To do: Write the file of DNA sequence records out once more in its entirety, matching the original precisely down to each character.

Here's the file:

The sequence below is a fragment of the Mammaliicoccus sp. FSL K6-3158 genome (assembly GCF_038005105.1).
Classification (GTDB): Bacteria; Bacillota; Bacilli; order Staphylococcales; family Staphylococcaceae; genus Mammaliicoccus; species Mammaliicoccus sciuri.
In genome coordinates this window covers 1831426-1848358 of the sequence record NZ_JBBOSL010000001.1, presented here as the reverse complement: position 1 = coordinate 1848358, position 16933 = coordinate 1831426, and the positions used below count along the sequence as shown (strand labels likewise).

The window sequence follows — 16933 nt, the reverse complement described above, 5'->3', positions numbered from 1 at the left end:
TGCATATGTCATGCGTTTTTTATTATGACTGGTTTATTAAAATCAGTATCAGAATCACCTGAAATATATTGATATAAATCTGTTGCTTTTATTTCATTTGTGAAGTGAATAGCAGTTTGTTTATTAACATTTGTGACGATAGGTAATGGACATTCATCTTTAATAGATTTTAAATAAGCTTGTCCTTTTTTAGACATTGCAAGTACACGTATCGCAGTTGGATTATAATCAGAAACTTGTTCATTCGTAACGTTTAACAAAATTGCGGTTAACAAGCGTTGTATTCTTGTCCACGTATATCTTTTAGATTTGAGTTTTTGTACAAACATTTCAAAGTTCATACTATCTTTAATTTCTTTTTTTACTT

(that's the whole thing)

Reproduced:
The sequence below is a fragment of the Mammaliicoccus sp. FSL K6-3158 genome (assembly GCF_038005105.1).
Classification (GTDB): Bacteria; Bacillota; Bacilli; order Staphylococcales; family Staphylococcaceae; genus Mammaliicoccus; species Mammaliicoccus sciuri.
In genome coordinates this window covers 1831426-1848358 of the sequence record NZ_JBBOSL010000001.1, presented here as the reverse complement: position 1 = coordinate 1848358, position 16933 = coordinate 1831426, and the positions used below count along the sequence as shown (strand labels likewise).

The window sequence follows — 16933 nt, the reverse complement described above, 5'->3', positions numbered from 1 at the left end:
TGCATATGTCATGCGTTTTTTATTATGACTGGTTTATTAAAATCAGTATCAGAATCACCTGAAATATATTGATATAAATCTGTTGCTTTTATTTCATTTGTGAAGTGAATAGCAGTTTGTTTATTAACATTTGTGACGATAGGTAATGGACATTCATCTTTAATAGATTTTAAATAAGCTTGTCCTTTTTTAGACATTGCAAGTACACGTATCGCAGTTGGATTATAATCAGAAACTTGTTCATTCGTAACGTTTAACAAAATTGCGGTTAACAAGCGTTGTATTCTTGTCCACGTATATCTTTTAGATTTGAGTTTTTGTACAAACATTTCAAAGTTCATACTATCTTTAATTTCTTTTTTTACTT